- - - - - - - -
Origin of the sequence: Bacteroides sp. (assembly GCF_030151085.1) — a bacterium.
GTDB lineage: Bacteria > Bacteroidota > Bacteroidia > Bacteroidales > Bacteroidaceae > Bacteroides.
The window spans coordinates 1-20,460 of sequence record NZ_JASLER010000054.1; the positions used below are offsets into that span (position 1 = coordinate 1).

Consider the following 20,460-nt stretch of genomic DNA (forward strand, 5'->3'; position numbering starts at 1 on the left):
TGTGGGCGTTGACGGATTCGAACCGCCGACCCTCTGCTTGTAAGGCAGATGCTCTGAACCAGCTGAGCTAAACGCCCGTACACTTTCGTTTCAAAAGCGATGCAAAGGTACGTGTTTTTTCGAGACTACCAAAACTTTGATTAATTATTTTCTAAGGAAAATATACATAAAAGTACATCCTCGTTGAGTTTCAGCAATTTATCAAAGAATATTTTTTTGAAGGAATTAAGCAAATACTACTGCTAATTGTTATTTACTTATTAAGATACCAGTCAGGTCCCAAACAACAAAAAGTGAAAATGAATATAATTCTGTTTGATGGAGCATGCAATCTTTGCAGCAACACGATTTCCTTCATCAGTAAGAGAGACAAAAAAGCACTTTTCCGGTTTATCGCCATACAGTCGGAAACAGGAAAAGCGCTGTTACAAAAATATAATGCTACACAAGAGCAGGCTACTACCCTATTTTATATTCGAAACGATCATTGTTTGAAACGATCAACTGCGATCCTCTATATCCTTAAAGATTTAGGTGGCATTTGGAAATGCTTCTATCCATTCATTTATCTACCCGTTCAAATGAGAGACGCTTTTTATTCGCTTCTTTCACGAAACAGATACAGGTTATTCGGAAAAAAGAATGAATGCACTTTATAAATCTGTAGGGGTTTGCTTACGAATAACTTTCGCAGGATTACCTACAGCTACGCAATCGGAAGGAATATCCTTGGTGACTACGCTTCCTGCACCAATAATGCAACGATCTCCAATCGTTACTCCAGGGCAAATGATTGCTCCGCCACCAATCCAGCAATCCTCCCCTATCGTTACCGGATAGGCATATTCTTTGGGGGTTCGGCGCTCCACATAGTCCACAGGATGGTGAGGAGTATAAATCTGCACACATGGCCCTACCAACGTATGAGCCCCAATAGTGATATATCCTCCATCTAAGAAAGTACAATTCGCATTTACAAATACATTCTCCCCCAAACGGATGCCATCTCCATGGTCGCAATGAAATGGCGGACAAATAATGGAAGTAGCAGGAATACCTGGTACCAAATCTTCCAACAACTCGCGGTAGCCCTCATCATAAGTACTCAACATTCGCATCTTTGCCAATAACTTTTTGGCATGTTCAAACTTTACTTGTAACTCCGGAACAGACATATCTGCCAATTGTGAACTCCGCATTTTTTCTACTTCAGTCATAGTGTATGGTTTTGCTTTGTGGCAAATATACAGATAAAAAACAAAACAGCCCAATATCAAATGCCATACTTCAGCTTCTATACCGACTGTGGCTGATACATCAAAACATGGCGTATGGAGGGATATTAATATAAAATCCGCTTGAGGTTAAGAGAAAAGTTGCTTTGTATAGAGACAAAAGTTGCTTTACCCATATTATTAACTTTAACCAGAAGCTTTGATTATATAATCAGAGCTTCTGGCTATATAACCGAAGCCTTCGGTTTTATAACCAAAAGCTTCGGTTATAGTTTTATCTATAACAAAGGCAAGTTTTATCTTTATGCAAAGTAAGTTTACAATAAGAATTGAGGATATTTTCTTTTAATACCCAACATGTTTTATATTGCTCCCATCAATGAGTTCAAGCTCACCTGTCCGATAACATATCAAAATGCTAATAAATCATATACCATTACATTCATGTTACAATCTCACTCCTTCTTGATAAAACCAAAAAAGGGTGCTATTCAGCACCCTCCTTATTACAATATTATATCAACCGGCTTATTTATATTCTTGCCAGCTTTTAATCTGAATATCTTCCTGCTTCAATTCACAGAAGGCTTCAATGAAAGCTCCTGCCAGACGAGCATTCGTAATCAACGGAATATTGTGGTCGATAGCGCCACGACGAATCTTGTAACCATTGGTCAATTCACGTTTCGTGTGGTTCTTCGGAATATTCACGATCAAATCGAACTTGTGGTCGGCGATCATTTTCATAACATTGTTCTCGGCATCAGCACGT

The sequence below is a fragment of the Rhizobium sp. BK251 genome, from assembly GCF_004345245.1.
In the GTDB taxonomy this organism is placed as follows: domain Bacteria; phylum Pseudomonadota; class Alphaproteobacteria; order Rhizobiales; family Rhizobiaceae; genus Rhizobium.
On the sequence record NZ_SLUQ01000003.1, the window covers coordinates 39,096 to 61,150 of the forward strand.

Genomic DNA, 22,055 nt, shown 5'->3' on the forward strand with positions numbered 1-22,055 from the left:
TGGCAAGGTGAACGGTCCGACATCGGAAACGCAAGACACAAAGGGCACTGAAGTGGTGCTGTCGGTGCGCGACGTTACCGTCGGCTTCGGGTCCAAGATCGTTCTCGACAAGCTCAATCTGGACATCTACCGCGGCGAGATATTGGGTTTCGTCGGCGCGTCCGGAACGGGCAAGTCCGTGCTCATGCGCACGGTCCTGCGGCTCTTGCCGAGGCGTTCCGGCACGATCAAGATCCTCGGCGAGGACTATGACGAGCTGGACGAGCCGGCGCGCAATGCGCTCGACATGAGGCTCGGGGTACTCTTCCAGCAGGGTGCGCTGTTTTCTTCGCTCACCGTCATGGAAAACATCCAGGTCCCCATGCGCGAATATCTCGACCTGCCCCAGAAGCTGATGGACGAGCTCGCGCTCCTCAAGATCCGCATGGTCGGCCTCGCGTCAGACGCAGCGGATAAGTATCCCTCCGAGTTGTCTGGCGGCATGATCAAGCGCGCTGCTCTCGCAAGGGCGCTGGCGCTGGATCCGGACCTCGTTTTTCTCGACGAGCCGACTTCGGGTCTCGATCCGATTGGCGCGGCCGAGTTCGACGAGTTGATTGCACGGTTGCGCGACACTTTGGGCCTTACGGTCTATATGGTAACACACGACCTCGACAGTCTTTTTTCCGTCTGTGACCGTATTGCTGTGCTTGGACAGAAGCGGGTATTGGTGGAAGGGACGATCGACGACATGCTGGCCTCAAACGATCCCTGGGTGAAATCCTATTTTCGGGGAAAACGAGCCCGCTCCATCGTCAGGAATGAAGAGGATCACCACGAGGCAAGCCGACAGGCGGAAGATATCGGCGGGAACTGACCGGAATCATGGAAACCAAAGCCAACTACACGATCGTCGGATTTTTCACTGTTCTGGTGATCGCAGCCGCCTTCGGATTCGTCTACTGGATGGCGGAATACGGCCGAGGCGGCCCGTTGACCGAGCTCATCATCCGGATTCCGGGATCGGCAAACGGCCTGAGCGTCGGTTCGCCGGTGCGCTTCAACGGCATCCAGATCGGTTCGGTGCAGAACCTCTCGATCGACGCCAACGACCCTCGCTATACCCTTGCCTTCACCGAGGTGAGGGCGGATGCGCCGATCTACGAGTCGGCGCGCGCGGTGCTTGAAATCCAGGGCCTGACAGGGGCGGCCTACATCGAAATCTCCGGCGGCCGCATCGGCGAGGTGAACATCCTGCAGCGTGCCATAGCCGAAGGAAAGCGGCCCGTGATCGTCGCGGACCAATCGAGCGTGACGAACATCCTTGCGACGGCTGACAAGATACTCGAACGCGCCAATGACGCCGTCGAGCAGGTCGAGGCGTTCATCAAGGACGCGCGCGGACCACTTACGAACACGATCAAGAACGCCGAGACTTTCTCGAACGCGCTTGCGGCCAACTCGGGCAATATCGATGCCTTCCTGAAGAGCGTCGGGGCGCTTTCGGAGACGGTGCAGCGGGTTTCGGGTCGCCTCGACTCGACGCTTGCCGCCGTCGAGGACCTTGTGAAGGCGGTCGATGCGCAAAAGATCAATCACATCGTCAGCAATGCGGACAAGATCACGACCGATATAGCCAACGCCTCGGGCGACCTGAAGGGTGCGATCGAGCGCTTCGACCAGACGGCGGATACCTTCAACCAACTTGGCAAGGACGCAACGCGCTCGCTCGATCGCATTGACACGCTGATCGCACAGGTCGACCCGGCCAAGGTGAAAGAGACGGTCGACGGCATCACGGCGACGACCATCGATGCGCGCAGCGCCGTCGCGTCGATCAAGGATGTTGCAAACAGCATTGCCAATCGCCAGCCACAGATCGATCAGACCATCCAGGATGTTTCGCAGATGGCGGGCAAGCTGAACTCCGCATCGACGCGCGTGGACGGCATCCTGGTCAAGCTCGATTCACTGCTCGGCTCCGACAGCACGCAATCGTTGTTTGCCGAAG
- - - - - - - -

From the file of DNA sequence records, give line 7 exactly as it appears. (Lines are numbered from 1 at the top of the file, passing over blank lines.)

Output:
In the GTDB taxonomy this organism is placed as follows: domain Bacteria; phylum Pseudomonadota; class Alphaproteobacteria; order Rhizobiales; family Rhizobiaceae; genus Rhizobium.